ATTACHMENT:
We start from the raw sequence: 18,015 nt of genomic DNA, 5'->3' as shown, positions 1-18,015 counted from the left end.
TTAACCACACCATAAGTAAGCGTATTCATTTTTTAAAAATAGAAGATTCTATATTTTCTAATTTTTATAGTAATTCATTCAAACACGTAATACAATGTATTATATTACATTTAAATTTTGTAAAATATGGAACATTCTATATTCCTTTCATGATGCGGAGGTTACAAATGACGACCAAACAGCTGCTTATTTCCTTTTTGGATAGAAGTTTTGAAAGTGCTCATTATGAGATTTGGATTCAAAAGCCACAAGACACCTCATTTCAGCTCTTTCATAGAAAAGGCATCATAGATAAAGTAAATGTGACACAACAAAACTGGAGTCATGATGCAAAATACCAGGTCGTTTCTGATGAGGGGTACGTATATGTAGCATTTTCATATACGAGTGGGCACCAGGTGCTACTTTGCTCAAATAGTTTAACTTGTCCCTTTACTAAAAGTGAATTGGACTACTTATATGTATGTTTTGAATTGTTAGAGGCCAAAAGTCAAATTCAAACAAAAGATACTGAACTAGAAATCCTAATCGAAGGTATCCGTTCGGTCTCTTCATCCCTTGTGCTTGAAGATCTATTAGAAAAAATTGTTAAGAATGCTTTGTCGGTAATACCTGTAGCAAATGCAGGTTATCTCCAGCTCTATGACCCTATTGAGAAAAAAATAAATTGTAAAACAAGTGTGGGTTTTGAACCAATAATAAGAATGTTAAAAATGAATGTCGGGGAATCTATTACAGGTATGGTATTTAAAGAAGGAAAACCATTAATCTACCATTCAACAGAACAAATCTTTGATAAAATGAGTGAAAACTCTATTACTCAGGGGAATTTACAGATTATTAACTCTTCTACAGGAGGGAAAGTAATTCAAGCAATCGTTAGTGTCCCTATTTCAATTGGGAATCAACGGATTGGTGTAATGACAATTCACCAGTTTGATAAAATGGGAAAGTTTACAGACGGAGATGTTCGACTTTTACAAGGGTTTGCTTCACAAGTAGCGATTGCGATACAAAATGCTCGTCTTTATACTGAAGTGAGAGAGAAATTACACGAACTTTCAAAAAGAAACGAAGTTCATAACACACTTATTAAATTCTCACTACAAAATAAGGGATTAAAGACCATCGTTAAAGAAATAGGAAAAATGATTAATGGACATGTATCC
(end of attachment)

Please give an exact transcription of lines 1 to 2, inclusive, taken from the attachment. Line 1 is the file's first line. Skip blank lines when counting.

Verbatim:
We start from the raw sequence: 18,015 nt of genomic DNA, 5'->3' as shown, positions 1-18,015 counted from the left end.
TTAACCACACCATAAGTAAGCGTATTCATTTTTTAAAAATAGAAGATTCTATATTTTCTAATTTTTATAGTAATTCATTCAAACACGTAATACAATGTATTATATTACATTTAAATTTTGTAAAATATGGAACATTCTATATTCCTTTCATGATGCGGAGGTTACAAATGACGACCAAACAGCTGCTTATTTCCTTTTTGGATAGAAGTTTTGAAAGTGCTCATTATGAGATTTGGATTCAAAAGCCACAAGACACCTCATTTCAGCTCTTTCATAGAAAAGGCATCATAGATAAAGTAAATGTGACACAACAAAACTGGAGTCATGATGCAAAATACCAGGTCGTTTCTGATGAGGGGTACGTATATGTAGCATTTTCATATACGAGTGGGCACCAGGTGCTACTTTGCTCAAATAGTTTAACTTGTCCCTTTACTAAAAGTGAATTGGACTACTTATATGTATGTTTTGAATTGTTAGAGGCCAAAAGTCAAATTCAAACAAAAGATACTGAACTAGAAATCCTAATCGAAGGTATCCGTTCGGTCTCTTCATCCCTTGTGCTTGAAGATCTATTAGAAAAAATTGTTAAGAATGCTTTGTCGGTAATACCTGTAGCAAATGCAGGTTATCTCCAGCTCTATGACCCTATTGAGAAAAAAATAAATTGTAAAACAAGTGTGGGTTTTGAACCAATAATAAGAATGTTAAAAATGAATGTCGGGGAATCTATTACAGGTATGGTATTTAAAGAAGGAAAACCATTAATCTACCATTCAACAGAACAAATCTTTGATAAAATGAGTGAAAACTCTATTACTCAGGGGAATTTACAGATTATTAACTCTTCTACAGGAGGGAAAGTAATTCAAGCAATCGTTAGTGTCCCTATTTCAATTGGGAATCAACGGATTGGTGTAATGACAATTCACCAGTTTGATAAAATGGGAAAGTTTACAGACGGAGATGTTCGACTTTTACAAGGGTTTGCTTCACAAGTAGCGATTGCGATACAAAATGCTCGTCTTTATACTGAAGTGAGAGAGAAATTACACGAACTTTCAAAAAGAAACGAAGTTCATAACACACTTATTAAATTCTCACTACAAAATAAGGGATTAAAGACCATCGTTAAAGAAATAGGAAAAATGATTAATGGACATGTATCC